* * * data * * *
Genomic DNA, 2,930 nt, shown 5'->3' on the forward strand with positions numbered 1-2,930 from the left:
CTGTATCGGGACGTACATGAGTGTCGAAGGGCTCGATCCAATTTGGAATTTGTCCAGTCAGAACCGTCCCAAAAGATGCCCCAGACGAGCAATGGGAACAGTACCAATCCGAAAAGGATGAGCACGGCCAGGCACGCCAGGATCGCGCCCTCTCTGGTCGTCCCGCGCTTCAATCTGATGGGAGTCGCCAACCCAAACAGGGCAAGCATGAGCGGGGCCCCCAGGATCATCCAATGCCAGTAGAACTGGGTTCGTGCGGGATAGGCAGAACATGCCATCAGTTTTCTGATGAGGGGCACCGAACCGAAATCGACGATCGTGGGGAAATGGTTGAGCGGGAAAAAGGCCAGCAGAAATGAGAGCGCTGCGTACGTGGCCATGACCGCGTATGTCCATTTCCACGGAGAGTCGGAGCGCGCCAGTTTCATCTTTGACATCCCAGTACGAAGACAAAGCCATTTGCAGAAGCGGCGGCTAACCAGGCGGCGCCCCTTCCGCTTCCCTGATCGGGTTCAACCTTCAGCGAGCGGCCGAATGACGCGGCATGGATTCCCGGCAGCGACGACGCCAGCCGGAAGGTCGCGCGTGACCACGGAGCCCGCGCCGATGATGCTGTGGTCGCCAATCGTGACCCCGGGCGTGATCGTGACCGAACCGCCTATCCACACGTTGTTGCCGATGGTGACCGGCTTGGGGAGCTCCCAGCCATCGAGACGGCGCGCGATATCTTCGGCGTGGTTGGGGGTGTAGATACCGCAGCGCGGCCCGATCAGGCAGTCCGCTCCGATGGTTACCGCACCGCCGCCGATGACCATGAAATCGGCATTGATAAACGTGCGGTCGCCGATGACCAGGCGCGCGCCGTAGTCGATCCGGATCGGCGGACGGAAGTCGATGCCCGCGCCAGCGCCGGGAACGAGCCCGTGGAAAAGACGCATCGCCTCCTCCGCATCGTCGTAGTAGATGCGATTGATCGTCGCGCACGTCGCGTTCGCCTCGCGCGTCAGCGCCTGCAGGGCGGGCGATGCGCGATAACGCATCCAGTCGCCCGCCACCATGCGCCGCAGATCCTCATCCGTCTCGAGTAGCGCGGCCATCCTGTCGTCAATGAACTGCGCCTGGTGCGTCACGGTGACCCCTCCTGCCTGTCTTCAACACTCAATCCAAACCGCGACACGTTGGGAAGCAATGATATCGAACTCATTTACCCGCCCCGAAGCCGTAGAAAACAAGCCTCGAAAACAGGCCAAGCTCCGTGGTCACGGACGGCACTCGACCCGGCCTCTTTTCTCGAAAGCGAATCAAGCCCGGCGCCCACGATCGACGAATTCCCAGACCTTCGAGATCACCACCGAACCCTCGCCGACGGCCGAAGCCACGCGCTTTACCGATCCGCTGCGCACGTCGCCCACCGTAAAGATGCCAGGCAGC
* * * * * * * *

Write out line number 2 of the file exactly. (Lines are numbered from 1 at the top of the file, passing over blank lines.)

CTGTATCGGGACGTACATGAGTGTCGAAGGGCTCGATCCAATTTGGAATTTGTCCAGTCAGAACCGTCCCAAAAGATGCCCCAGACGAGCAATGGGAACAGTACCAATCCGAAAAGGATGAGCACGGCCAGGCACGCCAGGATCGCGCCCTCTCTGGTCGTCCCGCGCTTCAATCTGATGGGAGTCGCCAACCCAAACAGGGCAAGCATGAGCGGGGCCCCCAGGATCATCCAATGCCAGTAGAACTGGGTTCGTGCGGGATAGGCAGAACATGCCATCAGTTTTCTGATGAGGGGCACCGAACCGAAATCGACGATCGTGGGGAAATGGTTGAGCGGGAAAAAGGCCAGCAGAAATGAGAGCGCTGCGTACGTGGCCATGACCGCGTATGTCCATTTCCACGGAGAGTCGGAGCGCGCCAGTTTCATCTTTGACATCCCAGTACGAAGACAAAGCCATTTGCAGAAGCGGCGGCTAACCAGGCGGCGCCCCTTCCGCTTCCCTGATCGGGTTCAACCTTCAGCGAGCGGCCGAATGACGCGGCATGGATTCCCGGCAGCGACGACGCCAGCCGGAAGGTCGCGCGTGACCACGGAGCCCGCGCCGATGATGCTGTGGTCGCCAATCGTGACCCCGGGCGTGATCGTGACCGAACCGCCTATCCACACGTTGTTGCCGATGGTGACCGGCTTGGGGAGCTCCCAGCCATCGAGACGGCGCGCGATATCTTCGGCGTGGTTGGGGGTGTAGATACCGCAGCGCGGCCCGATCAGGCAGTCCGCTCCGATGGTTACCGCACCGCCGCCGATGACCATGAAATCGGCATTGATAAACGTGCGGTCGCCGATGACCAGGCGCGCGCCGTAGTCGATCCGGATCGGCGGACGGAAGTCGATGCCCGCGCCAGCGCCGGGAACGAGCCCGTGGAAAAGACGCATCGCCTCCTCCGCATCGTCGTAGTAGATGCGATTGATCGTCGCGCACGTCGCGTTCGCCTCGCGCGTCAGCGCCTGCAGGGCGGGCGATGCGCGATAACGCATCCAGTCGCCCGCCACCATGCGCCGCAGATCCTCATCCGTCTCGAGTAGCGCGGCCATCCTGTCGTCAATGAACTGCGCCTGGTGCGTCACGGTGACCCCTCCTGCCTGTCTTCAACACTCAATCCAAACCGCGACACGTTGGGAAGCAATGATATCGAACTCATTTACCCGCCCCGAAGCCGTAGAAAACAAGCCTCGAAAACAGGCCAAGCTCCGTGGTCACGGACGGCACTCGACCCGGCCTCTTTTCTCGAAAGCGAATCAAGCCCGGCGCCCACGATCGACGAATTCCCAGACCTTCGAGATCACCACCGAACCCTCGCCGACGGCCGAAGCCACGCGCTTTACCGATCCGCTGCGCACGTCGCCCACCGTAAAGATGCCAGGCAGC